Furthermore, the U.S. population practically tripled from its 120 million individuals in 1945 due to a massive worldwide immigration. Although much of this has become a political football due to its more recent numbers of Mexican immigrants, many had come from Asia, Europe and South America. Such immigration is particularly important due to an increasing shortage of employees in the agricultural and broad-based labor sectors, while domestic replenishments are decreasing as U.S. family sectors are lessening family sizes.
Although the U.S. gross domestic product sector is still world No. 1 at $18.75 trillion per annum, the gap with runner-up China is closing. With the bulk of U.S. GDP based on a record-high consumption segment (68%), President Trump’s reversal of America’s manufacturing and production sector diminution may not come in time or be strong enough to stem the tide of China’s almost unlimited growth.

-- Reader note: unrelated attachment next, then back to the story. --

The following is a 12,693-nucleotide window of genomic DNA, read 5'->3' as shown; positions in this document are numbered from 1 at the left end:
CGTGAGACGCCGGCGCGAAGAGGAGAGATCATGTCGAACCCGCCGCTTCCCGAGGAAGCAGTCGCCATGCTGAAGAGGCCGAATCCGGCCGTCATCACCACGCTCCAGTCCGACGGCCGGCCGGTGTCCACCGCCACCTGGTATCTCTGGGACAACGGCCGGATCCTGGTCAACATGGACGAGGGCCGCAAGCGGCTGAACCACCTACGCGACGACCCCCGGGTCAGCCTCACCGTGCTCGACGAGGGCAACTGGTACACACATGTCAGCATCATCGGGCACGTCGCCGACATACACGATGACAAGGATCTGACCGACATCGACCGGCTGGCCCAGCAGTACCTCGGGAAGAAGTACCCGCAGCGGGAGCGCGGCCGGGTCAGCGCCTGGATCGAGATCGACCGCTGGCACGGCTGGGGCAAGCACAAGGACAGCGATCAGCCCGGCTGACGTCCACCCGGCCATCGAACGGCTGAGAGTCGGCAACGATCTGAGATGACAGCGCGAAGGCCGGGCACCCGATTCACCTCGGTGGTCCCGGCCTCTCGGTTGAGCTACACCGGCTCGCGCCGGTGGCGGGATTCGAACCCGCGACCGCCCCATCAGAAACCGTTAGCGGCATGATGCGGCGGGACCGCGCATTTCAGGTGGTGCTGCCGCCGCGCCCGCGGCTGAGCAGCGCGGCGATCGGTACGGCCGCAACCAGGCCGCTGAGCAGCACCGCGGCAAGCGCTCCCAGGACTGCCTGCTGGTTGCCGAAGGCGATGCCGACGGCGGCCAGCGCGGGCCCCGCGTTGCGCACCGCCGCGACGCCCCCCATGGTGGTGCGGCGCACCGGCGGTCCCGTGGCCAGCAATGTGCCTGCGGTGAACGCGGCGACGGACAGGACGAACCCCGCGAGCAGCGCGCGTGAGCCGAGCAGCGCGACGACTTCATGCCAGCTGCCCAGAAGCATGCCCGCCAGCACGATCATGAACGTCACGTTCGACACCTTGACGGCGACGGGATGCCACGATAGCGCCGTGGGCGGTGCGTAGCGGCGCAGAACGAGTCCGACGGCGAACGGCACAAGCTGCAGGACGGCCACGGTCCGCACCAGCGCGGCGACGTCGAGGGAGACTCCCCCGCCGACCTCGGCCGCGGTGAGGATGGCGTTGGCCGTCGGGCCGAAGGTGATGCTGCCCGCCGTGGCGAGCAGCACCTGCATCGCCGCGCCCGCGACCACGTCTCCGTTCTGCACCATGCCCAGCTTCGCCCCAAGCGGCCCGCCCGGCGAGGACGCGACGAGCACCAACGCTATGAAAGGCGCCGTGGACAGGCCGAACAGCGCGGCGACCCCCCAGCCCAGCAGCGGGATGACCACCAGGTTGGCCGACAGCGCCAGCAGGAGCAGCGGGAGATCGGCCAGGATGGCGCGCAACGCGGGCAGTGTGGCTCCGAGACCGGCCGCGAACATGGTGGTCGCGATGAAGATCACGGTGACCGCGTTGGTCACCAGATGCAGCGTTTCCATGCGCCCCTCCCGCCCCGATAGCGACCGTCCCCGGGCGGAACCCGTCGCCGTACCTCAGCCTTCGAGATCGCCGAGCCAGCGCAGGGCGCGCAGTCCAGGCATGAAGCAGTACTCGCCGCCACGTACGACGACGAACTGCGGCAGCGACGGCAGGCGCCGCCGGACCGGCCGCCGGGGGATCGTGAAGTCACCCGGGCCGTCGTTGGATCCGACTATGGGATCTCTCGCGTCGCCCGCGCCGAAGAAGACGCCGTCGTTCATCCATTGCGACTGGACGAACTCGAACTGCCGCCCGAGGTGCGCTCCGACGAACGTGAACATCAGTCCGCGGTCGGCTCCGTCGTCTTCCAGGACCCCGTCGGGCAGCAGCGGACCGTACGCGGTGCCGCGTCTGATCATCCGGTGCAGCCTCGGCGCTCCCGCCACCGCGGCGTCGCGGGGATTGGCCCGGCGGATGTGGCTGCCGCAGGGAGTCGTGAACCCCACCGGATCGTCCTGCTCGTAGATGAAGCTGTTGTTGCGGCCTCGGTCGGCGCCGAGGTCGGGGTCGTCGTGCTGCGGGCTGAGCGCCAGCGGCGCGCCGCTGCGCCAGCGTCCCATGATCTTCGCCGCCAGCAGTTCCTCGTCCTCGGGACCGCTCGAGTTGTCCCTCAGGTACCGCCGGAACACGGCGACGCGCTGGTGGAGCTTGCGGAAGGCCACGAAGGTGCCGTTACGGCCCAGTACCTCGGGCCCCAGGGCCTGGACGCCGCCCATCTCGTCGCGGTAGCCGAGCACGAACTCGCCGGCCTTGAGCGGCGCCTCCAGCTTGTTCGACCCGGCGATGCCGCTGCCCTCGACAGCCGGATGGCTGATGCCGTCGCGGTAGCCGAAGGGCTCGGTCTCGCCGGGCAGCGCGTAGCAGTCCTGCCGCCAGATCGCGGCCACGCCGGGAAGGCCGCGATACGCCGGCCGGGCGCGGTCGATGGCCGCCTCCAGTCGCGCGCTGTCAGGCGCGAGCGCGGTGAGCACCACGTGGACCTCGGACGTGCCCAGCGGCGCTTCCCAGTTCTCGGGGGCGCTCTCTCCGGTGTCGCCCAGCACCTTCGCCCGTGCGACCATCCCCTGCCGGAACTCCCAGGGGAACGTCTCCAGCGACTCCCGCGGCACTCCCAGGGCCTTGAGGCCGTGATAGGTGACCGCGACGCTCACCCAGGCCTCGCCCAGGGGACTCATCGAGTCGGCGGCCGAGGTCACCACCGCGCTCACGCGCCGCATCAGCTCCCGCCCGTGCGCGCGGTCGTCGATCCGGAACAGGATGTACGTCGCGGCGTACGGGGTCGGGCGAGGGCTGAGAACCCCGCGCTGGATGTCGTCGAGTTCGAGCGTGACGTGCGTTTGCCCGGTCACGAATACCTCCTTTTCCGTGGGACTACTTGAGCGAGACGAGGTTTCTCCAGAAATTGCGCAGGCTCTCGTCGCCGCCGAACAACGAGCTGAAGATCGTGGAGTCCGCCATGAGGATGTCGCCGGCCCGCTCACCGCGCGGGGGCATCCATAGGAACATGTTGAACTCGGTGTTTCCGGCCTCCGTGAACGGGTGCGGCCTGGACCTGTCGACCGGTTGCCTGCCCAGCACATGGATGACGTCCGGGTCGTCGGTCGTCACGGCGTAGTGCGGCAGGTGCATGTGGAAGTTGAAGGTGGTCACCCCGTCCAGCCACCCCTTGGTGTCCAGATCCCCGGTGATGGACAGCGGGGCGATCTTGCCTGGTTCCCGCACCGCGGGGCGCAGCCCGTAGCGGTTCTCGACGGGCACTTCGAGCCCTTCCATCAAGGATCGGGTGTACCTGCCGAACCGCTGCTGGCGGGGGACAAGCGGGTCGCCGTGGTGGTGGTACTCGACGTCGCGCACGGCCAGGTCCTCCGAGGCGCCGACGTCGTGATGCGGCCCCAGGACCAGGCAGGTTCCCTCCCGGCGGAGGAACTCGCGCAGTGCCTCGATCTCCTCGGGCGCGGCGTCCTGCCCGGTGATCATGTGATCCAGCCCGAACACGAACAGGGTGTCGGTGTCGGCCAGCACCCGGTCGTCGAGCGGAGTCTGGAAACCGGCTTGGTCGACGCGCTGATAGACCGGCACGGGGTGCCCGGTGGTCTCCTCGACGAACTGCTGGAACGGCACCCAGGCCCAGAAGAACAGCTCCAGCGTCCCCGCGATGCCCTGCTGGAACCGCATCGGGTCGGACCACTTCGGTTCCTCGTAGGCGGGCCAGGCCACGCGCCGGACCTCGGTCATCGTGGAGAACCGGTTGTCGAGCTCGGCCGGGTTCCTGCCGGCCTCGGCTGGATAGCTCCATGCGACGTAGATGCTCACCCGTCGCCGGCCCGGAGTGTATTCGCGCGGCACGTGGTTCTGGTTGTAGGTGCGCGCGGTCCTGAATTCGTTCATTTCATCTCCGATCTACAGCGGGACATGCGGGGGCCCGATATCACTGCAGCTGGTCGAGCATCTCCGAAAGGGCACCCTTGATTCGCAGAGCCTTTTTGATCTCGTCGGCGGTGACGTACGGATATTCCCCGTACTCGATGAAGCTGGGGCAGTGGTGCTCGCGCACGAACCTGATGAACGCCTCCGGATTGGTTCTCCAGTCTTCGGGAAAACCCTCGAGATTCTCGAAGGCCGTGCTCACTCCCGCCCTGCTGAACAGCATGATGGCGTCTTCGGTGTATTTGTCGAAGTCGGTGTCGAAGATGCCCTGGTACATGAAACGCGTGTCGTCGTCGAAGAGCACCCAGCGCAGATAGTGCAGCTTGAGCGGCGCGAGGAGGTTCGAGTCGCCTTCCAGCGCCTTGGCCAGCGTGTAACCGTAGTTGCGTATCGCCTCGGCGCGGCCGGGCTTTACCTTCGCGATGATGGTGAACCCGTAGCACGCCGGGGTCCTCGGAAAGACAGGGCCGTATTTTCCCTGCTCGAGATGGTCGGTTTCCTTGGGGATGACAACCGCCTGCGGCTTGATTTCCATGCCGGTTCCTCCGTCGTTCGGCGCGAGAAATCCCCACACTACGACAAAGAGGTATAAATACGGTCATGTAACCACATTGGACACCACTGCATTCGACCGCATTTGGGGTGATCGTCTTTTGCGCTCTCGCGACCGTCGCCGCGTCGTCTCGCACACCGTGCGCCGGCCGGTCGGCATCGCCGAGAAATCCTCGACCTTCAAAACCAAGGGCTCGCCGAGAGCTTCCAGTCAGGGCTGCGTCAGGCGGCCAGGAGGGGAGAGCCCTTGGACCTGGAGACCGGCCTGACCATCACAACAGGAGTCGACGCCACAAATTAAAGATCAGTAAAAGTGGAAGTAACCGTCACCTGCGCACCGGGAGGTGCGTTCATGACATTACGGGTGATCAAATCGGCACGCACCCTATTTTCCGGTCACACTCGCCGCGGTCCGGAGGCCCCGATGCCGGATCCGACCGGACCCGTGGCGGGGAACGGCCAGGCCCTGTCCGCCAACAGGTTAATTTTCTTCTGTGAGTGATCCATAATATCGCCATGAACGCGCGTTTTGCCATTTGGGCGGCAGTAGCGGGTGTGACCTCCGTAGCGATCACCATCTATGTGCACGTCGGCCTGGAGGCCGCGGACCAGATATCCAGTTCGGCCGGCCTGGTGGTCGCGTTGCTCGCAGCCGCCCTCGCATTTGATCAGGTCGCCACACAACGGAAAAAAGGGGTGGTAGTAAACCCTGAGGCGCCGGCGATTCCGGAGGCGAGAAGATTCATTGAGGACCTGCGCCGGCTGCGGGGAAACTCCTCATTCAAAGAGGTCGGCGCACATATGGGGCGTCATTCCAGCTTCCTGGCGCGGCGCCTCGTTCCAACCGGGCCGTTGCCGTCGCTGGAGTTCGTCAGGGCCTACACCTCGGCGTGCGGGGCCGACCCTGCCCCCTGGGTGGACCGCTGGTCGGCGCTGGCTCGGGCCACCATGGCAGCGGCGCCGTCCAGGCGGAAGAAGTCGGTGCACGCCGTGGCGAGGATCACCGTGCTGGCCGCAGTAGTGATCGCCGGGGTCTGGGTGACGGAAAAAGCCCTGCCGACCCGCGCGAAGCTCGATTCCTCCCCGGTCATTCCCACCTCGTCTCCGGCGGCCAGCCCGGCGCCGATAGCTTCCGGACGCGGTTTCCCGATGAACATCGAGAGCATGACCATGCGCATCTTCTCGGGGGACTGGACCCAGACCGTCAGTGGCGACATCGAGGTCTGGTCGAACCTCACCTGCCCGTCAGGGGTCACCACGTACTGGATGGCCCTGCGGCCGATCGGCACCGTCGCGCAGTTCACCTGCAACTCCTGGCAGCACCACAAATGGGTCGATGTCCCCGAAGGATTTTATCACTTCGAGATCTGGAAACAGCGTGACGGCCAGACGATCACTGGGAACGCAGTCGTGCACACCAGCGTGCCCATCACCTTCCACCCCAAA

America’s manufacturing employment drop from 20 million to less than 10 million in the last 20 years is no match for the doubling of Beijing’s manufacturing/technical employment during the same period. At the current rate of development in both the U.S. and China’s one/two positions, the latter may well become the world leader within the next five years if significant U.S. reversals are not being implemented in a timely fashion.
Much of America’s No. 1 defensive position lies in the cutback of its vast overpayments for the United Nations, International Monetary Fund, World Bank and NATO. Only a realistic reinstatement of U.S. global expenditures, cutback of overstaffed agencies and a more rational tax system, motivating the return of 2 trillion U.S. dollars generated in American factories overseas, will maintain America in the global top spot.